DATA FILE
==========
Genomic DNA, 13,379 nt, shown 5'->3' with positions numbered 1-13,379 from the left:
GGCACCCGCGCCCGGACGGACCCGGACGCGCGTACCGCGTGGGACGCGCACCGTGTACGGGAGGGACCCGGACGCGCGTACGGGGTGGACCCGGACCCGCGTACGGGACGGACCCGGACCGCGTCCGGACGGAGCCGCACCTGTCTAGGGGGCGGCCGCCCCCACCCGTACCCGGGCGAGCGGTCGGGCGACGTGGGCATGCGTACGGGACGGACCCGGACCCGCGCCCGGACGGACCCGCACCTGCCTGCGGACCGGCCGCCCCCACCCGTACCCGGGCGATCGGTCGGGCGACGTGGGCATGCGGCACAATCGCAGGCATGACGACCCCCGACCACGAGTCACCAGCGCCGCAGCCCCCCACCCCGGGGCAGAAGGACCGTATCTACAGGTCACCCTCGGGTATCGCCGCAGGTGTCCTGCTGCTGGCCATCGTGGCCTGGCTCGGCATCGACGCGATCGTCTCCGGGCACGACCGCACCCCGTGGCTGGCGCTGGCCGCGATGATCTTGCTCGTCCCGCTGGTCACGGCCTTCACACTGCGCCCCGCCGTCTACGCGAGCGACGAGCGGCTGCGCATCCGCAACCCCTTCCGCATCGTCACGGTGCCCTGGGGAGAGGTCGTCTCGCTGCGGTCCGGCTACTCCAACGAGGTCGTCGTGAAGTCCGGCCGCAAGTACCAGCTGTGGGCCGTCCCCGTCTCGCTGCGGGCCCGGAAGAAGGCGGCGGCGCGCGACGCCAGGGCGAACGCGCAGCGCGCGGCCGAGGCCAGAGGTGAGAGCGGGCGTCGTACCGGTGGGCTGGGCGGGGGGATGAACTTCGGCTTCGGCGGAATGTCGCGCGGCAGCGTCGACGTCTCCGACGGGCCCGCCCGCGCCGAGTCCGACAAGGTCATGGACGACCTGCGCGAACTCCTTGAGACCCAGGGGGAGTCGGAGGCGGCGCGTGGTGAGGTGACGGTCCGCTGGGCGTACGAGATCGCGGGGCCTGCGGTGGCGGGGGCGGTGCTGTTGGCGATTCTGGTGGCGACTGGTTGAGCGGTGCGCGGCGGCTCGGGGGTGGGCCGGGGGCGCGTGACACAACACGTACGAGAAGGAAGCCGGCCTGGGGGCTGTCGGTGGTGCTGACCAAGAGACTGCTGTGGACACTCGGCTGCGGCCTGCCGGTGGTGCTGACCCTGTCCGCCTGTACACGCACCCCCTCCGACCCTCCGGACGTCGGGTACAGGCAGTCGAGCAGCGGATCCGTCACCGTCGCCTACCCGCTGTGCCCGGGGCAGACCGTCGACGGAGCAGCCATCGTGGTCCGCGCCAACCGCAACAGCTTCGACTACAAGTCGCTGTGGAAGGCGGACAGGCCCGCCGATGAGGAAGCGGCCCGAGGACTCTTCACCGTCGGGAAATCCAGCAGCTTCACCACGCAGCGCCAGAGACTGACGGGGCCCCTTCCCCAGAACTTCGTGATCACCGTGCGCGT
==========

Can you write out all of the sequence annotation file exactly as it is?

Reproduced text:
Genomic DNA, 13,379 nt, shown 5'->3' with positions numbered 1-13,379 from the left:
GGCACCCGCGCCCGGACGGACCCGGACGCGCGTACCGCGTGGGACGCGCACCGTGTACGGGAGGGACCCGGACGCGCGTACGGGGTGGACCCGGACCCGCGTACGGGACGGACCCGGACCGCGTCCGGACGGAGCCGCACCTGTCTAGGGGGCGGCCGCCCCCACCCGTACCCGGGCGAGCGGTCGGGCGACGTGGGCATGCGTACGGGACGGACCCGGACCCGCGCCCGGACGGACCCGCACCTGCCTGCGGACCGGCCGCCCCCACCCGTACCCGGGCGATCGGTCGGGCGACGTGGGCATGCGGCACAATCGCAGGCATGACGACCCCCGACCACGAGTCACCAGCGCCGCAGCCCCCCACCCCGGGGCAGAAGGACCGTATCTACAGGTCACCCTCGGGTATCGCCGCAGGTGTCCTGCTGCTGGCCATCGTGGCCTGGCTCGGCATCGACGCGATCGTCTCCGGGCACGACCGCACCCCGTGGCTGGCGCTGGCCGCGATGATCTTGCTCGTCCCGCTGGTCACGGCCTTCACACTGCGCCCCGCCGTCTACGCGAGCGACGAGCGGCTGCGCATCCGCAACCCCTTCCGCATCGTCACGGTGCCCTGGGGAGAGGTCGTCTCGCTGCGGTCCGGCTACTCCAACGAGGTCGTCGTGAAGTCCGGCCGCAAGTACCAGCTGTGGGCCGTCCCCGTCTCGCTGCGGGCCCGGAAGAAGGCGGCGGCGCGCGACGCCAGGGCGAACGCGCAGCGCGCGGCCGAGGCCAGAGGTGAGAGCGGGCGTCGTACCGGTGGGCTGGGCGGGGGGATGAACTTCGGCTTCGGCGGAATGTCGCGCGGCAGCGTCGACGTCTCCGACGGGCCCGCCCGCGCCGAGTCCGACAAGGTCATGGACGACCTGCGCGAACTCCTTGAGACCCAGGGGGAGTCGGAGGCGGCGCGTGGTGAGGTGACGGTCCGCTGGGCGTACGAGATCGCGGGGCCTGCGGTGGCGGGGGCGGTGCTGTTGGCGATTCTGGTGGCGACTGGTTGAGCGGTGCGCGGCGGCTCGGGGGTGGGCCGGGGGCGCGTGACACAACACGTACGAGAAGGAAGCCGGCCTGGGGGCTGTCGGTGGTGCTGACCAAGAGACTGCTGTGGACACTCGGCTGCGGCCTGCCGGTGGTGCTGACCCTGTCCGCCTGTACACGCACCCCCTCCGACCCTCCGGACGTCGGGTACAGGCAGTCGAGCAGCGGATCCGTCACCGTCGCCTACCCGCTGTGCCCGGGGCAGACCGTCGACGGAGCAGCCATCGTGGTCCGCGCCAACCGCAACAGCTTCGACTACAAGTCGCTGTGGAAGGCGGACAGGCCCGCCGATGAGGAAGCGGCCCGAGGACTCTTCACCGTCGGGAAATCCAGCAGCTTCACCACGCAGCGCCAGAGACTGACGGGGCCCCTTCCCCAGAACTTCGTGATCACCGTGCGCGT